Christoph Waltz and Jamie Foxx in ‘Django Unchained’/Photo © The Weinstein Co
Sunday night’s Golden Globes ceremony played out like an alternate reality Comi-Con, where masters of the universe mingled among themselves, complimenting each other on their ingenuity, passion, and commitment to pop culture’s cause. Only at the Globes, those titans and demi-gods weren’t sporting threadbare homemade costumes and papier mache masks — they came decked out as the extreme fantasy version of … themselves. This display of power and influence crystallized the moment Bill Clinton glided onto the stage to deliver his implied endorsement of “Lincoln,” meant to reinforce the prevailing assumption that Steven Spielberg’s granular look at presidential politics will need a flatbed truck to haul away its trophies.
But power dynamics did not play out as planned at Hollywood’s annual pre-Oscar prom. There’s an argument to be made that merit trumped might last night, filling the Golden Globes’ winner’s circle with more long-shot contenders than establishment favorites. The first big surprise of the evening came when Christoph Waltz scored the award for Best Performance by an Actor in a Supporting role over his “Django Unchained” confrere, Leonardo DiCaprio, whose flashy role as an effete sadistic plantation owner had been touted as his best work since “The Departed.” The Hollywood Foreign Press, which oversees the Globes, has always taken them upon themselves to reward the superstars whose work often goes overlooked by Oscar, which is why no one expected DiCaprio to go home empty-handed.
Then came Quentin Tarantino’s Best Screenplay win, which had the whole Beverly Hilton ballroom doing double takes. Even the notoriously humility-challenged “Django Unchained” writer-director seemed caught off-guard when his name was called instead of Pulitzer Prize-winning playwright, Tony Kushner, whose refined script for “Lincoln” had long made him the pacesetter in that race. After muscling his way to the stage, Tarantino winged it through a rambling speech before ending a solipsistic digression about his “process” saying, “This is a damn surprise and I like surprises.”
The midsection of the show played out pretty much according to what Vegas oddsmakers had predicted. Jennifer Lawrence was widely expected to claim the Best Actress in a Motion Picture Comedy for her feisty and fearless role in “Silver Linings Playbook” as an unbalanced widow who uses promiscuity to shield her intense vulnerability. It was a spellbinding performance that stood little chance of falling prey to a late-breaking surge by one of her august competitors – two Dames (Judi Dench and Maggie Smith) and default winner, Meryl Streep.
The other acting categories also stuck to the script laid out by the the growing cadre of awards Nostradamuses (Nostradami?). Anne Hathaway floated up to the stage, oozing gamine charm and looking like a modern-day Audrey Hepburn as she accepted the Best Supporting Actress award for her anguished rendition of Les Miserables’ besieged street urchin, Fantine. Likewise, pulse-racing thrills went missing when Hathaway’s “Les Miz” colleague Hugh Jackman won Best Actor in a Comedy or Musical and when Daniel Day-Lewis uttered his stentorian thanks for the Best Actor in a Drama trophy. And Jessica Chastain has had a dramatic acting award in the bag since critics began polishing their celebratory odes to her acting versatility and virtuosity in “Zero Dark Thirty.” The only big disappointment here is that Paul Thomas Anderson’s “The Master” didn’t receive its due props for a film that amounted to a master-class in modern movie acting.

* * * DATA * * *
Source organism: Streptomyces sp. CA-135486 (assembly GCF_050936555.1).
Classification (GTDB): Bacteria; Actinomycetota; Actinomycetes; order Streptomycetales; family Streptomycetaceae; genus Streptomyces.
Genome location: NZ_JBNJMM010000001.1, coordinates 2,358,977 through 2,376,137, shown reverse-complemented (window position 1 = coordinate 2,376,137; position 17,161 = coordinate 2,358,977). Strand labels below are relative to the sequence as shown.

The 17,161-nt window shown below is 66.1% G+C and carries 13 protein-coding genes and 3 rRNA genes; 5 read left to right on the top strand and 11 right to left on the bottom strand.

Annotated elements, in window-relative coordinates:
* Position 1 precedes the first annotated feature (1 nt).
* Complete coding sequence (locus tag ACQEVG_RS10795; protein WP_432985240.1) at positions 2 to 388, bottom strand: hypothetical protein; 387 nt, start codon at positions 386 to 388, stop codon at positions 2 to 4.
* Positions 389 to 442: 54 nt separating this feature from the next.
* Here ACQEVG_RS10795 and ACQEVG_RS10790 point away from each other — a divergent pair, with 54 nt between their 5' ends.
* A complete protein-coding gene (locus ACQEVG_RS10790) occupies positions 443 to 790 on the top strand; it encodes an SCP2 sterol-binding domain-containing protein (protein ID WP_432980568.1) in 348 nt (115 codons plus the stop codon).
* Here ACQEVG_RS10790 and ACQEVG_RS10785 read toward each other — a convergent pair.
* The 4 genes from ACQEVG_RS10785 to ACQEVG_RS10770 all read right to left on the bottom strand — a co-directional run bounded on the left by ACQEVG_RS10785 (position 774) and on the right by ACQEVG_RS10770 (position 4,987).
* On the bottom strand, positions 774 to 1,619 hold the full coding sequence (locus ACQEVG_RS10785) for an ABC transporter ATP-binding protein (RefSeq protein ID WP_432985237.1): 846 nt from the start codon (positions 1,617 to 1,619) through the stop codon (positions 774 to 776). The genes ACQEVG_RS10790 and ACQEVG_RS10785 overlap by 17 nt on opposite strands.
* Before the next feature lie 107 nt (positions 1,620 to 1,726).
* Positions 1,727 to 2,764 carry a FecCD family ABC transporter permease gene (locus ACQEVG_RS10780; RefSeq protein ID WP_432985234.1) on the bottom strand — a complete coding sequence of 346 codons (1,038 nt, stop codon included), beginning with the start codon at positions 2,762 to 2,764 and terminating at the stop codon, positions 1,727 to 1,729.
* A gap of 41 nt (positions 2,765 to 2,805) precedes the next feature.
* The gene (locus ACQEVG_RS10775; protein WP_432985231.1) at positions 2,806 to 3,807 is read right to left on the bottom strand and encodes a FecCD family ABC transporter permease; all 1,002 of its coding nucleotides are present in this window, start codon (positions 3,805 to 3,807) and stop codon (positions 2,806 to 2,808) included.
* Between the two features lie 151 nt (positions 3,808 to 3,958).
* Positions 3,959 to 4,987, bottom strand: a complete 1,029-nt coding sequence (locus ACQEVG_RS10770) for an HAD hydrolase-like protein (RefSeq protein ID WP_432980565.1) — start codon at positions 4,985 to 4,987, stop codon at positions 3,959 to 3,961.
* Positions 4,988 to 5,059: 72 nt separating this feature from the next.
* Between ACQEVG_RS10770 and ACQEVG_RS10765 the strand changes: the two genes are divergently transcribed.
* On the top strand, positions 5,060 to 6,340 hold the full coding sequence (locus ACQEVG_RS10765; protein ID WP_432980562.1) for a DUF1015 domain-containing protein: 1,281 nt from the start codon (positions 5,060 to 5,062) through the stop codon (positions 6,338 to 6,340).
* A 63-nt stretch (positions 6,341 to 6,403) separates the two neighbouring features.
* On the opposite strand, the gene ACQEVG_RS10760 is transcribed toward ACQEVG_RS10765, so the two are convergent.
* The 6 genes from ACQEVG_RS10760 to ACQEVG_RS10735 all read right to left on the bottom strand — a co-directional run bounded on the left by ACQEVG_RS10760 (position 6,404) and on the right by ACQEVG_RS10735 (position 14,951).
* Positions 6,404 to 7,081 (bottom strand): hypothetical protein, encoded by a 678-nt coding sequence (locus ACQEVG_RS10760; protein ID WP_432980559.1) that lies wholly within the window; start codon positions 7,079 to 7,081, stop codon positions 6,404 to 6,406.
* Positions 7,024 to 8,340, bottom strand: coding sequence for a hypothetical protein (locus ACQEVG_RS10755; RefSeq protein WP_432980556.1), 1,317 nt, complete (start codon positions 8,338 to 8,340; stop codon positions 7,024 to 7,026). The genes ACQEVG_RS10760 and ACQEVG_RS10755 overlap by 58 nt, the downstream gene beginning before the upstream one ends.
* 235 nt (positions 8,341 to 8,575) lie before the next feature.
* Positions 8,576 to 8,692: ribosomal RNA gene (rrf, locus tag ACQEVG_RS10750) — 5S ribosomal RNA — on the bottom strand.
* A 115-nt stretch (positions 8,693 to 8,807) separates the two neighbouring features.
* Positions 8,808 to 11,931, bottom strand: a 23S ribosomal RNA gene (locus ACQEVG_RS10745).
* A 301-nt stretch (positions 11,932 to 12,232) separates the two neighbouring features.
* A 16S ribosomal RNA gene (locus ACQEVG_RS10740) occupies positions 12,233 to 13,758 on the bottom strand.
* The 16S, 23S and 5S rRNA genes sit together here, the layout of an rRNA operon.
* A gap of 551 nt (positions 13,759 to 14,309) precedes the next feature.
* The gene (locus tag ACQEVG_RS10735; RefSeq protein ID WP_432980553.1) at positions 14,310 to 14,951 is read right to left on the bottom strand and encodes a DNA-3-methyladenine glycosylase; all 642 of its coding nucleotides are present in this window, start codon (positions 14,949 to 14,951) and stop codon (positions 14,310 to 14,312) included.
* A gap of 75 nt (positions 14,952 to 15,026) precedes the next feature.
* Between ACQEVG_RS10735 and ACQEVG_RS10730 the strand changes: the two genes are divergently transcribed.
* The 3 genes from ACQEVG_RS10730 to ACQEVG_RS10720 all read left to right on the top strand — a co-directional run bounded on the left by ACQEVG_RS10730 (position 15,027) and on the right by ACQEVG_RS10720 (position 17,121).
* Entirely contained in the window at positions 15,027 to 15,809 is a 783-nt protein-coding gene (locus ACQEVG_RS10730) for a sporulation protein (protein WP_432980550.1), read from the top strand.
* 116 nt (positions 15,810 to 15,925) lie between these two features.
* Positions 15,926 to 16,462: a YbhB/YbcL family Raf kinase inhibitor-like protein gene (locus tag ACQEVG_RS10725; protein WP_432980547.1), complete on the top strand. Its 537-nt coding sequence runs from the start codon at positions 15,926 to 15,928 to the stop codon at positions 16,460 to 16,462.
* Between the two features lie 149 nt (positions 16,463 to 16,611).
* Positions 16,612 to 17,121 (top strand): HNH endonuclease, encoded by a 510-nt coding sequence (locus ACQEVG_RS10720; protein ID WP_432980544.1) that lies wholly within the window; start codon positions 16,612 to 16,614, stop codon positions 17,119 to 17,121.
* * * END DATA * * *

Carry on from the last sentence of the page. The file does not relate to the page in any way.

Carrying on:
The Hollywood Foreign Press saved the big bombshell revelation for the end. And we’re not just talking about Jodie Foster’s genuinely moving speech for the Cecil B. DeMille Award for Lifetime Achievement, unveiling one of her most intimate truths about growing up famous, her desire for privacy around her sexual identity (which she insists has never been a secret among friends and family), and what it’s like to step into the next unknown phase of her career.
The night’s big reveal arrived just on cue as the winner of night’s biggest award was announced. Bill Clinton doesn’t just show up at any cheesy awards show to throw his weight behind a film unless it seems as destined to win as he was back in ’94. So when “Argo” swooped in and snatched the trophy right from Lincoln’s bony grasp, twitter exploded in a display of shocked and bewildered awards junkies. “Lincoln” had it in the bag. Steven Spielberg is the godfather and kissing the ring – in the form of awards love – has become a time-honored tradition. How could this happen?
As we mentioned in last week’s Oscar nominations post, this topsy-turvy year has laid the groundwork for major upset. We previously predicted “Silver Linings Playbook” stood the best chance of unseating “Lincoln.” But now it looks like “Argo” has re-entered the fray, making this an exciting three-way race.
What are your thoughts on how the Globes may or may not have expected the Academy’s voting? Which dark horse contender would you most like to see stage a last-minute surge? Which snubs and losses irked you most?